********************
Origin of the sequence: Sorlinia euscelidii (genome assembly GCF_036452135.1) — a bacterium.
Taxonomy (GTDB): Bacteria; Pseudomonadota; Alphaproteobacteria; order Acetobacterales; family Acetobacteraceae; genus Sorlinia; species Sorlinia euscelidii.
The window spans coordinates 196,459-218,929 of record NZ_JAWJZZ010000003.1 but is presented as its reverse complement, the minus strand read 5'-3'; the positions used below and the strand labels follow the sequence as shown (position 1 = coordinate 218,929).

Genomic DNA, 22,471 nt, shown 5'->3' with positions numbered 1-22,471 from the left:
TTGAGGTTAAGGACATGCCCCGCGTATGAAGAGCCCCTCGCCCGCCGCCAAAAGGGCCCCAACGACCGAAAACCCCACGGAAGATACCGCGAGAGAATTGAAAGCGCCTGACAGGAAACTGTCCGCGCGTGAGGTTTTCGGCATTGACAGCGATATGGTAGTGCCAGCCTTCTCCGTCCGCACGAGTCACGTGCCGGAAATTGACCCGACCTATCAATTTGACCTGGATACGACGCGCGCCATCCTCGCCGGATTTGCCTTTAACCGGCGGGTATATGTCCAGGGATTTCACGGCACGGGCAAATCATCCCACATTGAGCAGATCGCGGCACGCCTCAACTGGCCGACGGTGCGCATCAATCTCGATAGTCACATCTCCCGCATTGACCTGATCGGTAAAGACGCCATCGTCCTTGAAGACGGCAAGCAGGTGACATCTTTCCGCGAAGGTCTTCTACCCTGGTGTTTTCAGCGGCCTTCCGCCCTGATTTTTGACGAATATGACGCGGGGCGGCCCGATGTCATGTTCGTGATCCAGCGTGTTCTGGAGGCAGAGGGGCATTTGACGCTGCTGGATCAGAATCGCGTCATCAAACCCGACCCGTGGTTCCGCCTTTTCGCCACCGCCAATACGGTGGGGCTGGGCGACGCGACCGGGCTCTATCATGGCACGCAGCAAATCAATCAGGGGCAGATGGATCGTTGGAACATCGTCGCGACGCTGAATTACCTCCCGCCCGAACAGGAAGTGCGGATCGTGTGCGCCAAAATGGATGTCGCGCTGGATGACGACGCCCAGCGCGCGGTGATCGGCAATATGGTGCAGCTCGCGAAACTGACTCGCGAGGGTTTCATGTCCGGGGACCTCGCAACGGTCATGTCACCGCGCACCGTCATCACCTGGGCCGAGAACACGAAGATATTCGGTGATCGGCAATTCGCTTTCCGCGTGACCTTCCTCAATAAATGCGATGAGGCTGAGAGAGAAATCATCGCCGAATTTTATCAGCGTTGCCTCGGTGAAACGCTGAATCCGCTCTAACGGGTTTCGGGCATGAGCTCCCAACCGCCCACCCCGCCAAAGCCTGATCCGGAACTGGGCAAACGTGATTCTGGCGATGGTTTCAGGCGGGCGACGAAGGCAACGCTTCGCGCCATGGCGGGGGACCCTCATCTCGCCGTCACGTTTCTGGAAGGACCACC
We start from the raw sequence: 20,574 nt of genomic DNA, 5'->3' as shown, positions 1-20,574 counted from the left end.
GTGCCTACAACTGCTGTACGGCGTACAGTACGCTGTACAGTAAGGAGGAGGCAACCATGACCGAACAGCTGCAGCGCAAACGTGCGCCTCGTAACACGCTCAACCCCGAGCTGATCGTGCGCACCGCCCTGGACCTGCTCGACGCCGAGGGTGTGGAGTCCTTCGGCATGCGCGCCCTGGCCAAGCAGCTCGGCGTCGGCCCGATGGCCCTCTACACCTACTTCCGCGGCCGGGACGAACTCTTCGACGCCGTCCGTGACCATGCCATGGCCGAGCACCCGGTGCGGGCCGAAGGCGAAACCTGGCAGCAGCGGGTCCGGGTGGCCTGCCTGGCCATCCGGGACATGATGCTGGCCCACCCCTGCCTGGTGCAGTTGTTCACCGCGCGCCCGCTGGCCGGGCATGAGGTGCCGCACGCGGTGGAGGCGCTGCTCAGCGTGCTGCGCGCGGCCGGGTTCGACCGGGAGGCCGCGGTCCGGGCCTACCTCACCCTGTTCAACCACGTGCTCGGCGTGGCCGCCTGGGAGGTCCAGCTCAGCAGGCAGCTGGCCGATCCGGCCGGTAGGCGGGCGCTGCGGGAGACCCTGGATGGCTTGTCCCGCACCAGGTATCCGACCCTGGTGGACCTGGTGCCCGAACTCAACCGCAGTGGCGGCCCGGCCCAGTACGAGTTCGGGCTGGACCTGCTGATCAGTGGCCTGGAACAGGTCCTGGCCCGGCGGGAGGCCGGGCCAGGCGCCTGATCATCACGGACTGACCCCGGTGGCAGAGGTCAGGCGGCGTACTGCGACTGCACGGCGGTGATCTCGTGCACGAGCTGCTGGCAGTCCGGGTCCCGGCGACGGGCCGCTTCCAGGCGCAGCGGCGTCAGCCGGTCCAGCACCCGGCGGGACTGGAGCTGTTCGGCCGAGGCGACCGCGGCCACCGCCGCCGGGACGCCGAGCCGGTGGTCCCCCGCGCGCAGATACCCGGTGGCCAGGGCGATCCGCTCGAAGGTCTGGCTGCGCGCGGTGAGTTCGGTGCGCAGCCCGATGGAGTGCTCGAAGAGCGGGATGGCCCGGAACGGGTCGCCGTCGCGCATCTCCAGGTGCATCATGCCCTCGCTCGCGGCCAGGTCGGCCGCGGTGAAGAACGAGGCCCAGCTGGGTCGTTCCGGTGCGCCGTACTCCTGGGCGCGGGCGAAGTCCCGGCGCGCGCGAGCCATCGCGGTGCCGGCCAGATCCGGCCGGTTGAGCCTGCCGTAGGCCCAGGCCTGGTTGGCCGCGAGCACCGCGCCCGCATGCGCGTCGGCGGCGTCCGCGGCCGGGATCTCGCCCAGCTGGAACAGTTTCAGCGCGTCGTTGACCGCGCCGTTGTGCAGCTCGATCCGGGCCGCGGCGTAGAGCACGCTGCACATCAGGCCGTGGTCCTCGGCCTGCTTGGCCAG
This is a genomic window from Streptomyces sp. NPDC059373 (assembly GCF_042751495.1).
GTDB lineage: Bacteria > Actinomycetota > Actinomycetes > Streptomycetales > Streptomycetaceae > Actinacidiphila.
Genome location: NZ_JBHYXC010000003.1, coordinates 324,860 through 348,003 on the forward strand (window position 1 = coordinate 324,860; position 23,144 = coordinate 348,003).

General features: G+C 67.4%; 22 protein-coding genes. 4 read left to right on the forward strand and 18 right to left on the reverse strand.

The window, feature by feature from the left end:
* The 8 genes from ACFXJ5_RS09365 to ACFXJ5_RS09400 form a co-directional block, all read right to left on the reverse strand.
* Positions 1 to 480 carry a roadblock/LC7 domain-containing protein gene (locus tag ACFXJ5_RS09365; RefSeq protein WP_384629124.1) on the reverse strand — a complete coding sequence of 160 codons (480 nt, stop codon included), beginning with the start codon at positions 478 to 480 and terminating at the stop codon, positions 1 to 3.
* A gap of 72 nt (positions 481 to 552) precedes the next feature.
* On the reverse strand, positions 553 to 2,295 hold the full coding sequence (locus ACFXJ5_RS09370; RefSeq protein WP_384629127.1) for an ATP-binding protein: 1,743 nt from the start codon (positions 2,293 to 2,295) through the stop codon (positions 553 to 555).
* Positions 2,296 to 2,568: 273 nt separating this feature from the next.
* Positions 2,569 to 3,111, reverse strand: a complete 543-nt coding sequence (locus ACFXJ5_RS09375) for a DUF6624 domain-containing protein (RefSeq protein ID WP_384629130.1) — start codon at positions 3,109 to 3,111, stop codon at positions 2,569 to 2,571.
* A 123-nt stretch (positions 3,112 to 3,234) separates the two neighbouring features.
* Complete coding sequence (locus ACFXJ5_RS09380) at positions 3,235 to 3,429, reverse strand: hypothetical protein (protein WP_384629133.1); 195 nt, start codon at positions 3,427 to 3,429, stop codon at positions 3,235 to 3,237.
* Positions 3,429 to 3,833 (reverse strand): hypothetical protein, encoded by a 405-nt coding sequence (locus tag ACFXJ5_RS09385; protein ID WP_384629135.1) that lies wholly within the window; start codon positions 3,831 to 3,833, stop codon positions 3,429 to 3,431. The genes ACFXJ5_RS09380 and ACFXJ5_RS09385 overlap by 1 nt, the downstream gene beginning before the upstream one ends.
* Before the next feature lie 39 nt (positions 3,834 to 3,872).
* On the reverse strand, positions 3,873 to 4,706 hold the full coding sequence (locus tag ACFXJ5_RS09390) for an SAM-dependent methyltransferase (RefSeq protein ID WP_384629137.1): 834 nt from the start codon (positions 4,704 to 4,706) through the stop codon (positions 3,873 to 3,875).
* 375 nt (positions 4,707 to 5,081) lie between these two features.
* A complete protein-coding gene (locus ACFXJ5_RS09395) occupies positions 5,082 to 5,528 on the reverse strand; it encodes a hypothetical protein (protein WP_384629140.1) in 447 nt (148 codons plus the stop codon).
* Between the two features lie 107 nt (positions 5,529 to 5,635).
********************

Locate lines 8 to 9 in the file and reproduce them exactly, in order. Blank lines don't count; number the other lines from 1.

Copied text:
This is a genomic window from Streptomyces sp. NPDC059373 (assembly GCF_042751495.1).
GTDB lineage: Bacteria > Actinomycetota > Actinomycetes > Streptomycetales > Streptomycetaceae > Actinacidiphila.